President Trump signed sweeping legislation last week to tackle the nationwide opioid epidemic. As the country is ravaged by the staggering numbers of drug overdose deaths, the new bill is aimed at helping people overcome addiction and preventing addictions before they start.

In a deeply divided political climate, the addiction crisis is a rare issue that politicians and citizens across the US agree on. In a new poll by NPR, 48 percent of people said opioid addiction has gotten worse in their community in the past five years. Last year, more than 70,000 Americans died from drug overdoses, and opioids were responsible for about two-thirds of those deaths.

The new policies focus on improving access to treatment services by lifting some restrictions on Medicaid and Medicare coverage, as well as backing the creation of comprehensive opioid recovery centers.

The law attempts to tackle over-prescription of opioids and authorizes government research into non-addictive drugs that could be used instead for pain management. There are also measures that seek to curtail foreign shipments of illegal drugs, like Fentanyl, to the US from foreign countries.

Senator Rob Portman, a leading proponent of the legislation, said: “It will help in terms of both reducing some of this poison coming into our communities, but it also helps with regard to getting people into treatment.” Earlier this year, Congress approved an additional $6 billion over two years to fight the epidemic.

Nevertheless, some critics of the new law argue that much more money is needed to fully address the crisis.

Senator Maggie Hassan supported the bill but has emphasized that the legislation is just a first step: “Experts in the field tell us that is not nearly enough,” Hassan said. “We have to treat this as a starting point. We have a lot more work to do.”

According to the American Medical Association, the new law can help curtail the epidemic in these ways:

  • Expands existing programs and creates new programs to prevent substance use disorders and overdoses. This includes medication-assisted treatment (MAT); partially lifting a restriction that blocks states from spending federal Medicaid dollars on residential addiction treatment centers with more than 16 beds, by allowing payments for residential treatment services for up to 30 days and allow Medicare to cover MAT, including methadone, in certain settings, to treat substance use disorders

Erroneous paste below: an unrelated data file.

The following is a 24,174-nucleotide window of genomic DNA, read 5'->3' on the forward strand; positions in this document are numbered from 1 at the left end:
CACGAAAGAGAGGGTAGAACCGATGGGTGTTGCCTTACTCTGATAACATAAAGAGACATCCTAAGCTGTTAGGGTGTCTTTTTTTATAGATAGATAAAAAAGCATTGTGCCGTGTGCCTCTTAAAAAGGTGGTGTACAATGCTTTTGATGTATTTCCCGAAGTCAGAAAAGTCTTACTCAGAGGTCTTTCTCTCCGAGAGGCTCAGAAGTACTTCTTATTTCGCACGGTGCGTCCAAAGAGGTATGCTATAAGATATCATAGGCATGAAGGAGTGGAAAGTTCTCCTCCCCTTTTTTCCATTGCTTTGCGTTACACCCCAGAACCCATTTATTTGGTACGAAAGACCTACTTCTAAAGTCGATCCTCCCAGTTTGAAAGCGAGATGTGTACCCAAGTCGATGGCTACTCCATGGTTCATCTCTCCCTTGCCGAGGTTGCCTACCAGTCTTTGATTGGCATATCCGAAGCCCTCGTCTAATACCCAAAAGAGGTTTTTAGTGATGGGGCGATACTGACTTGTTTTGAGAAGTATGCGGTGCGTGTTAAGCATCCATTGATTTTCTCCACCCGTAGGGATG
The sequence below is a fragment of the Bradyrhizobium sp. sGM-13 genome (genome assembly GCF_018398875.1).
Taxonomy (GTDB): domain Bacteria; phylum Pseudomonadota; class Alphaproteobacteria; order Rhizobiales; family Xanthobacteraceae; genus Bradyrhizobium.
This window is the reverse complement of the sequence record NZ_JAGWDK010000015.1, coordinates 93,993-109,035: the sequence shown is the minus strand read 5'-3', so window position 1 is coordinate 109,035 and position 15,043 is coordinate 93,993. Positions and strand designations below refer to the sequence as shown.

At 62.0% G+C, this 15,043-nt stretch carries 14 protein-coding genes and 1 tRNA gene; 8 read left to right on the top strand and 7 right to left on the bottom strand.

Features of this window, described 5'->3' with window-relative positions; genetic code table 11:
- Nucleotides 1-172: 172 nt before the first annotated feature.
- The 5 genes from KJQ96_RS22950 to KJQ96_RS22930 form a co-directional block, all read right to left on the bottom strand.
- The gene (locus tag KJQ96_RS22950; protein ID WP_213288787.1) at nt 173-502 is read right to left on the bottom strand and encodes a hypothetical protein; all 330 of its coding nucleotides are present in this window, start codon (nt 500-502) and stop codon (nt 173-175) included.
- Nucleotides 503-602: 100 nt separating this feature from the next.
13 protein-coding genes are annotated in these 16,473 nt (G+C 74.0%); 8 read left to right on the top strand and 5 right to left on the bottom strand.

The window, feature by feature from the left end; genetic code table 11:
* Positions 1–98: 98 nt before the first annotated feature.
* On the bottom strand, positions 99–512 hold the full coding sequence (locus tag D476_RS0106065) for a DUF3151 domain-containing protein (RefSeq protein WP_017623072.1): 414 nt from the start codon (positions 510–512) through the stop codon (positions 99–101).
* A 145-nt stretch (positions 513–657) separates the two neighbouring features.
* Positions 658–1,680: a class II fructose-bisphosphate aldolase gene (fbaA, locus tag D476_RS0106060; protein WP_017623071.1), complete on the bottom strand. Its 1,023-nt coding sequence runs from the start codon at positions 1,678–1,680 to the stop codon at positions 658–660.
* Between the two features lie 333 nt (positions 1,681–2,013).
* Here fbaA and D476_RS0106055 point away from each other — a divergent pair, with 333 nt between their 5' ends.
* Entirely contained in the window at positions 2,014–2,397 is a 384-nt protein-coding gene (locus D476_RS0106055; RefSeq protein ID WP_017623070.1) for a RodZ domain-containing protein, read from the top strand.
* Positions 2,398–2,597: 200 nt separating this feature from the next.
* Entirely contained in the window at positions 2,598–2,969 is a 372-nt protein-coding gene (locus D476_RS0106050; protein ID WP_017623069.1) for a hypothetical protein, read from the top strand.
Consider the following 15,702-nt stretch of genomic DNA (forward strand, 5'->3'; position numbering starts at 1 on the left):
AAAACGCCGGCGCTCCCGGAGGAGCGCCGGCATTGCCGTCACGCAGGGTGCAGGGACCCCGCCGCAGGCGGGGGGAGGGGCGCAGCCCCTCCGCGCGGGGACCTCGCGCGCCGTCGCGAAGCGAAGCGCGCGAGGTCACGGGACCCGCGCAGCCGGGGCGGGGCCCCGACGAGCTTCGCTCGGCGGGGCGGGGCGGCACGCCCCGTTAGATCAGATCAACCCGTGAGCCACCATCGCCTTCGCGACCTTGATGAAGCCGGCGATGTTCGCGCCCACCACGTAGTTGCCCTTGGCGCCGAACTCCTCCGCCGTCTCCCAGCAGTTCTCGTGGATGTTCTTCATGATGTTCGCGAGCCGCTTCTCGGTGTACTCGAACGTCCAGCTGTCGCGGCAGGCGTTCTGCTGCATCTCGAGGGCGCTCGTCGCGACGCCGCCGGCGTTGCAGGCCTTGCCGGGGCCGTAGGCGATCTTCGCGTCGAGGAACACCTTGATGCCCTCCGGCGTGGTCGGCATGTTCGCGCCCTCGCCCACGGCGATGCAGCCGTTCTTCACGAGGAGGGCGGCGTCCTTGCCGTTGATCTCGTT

• Increases funding for residential treatment programs for pregnant and postpartum women. The bill also requires the Centers for Disease Control (CDC) to develop educational materials for clinicians to use with pregnant women regarding pain management during pregnancy. 
  • Authorizes an alternative payment model to increase access to comprehensive, evidence-based outpatient treatment for Medicare beneficiaries with opioid-use disorders. 
  • Authorizes CDC grants to improve prescription drug-monitoring programs, collect public health data, implement other evidence-based prevention strategies, encourage data sharing between states, and support other prevention and research activities related to controlled substances, including education and awareness efforts.
  • Expands the use of telehealth services for Medicaid and Medicare treatment.
  • Provides loan repayment for addiction-treatment professionals, including physicians, who agree to work in mental health professional shortage areas or counties that have been hardest hit by drug overdoses.
  • Helps stop the flow of illicit opioids into the country by mail, especially synthetic fentanyl.
  • Provides funding to encourage research and development of new non-addictive painkillers and non-opioid drugs and treatments.
  • Requires the Department of Health and Human Services to study and report to Congress on the impact of federal and state laws and regulations that limit the length, quantity or dosage of opioid prescriptions.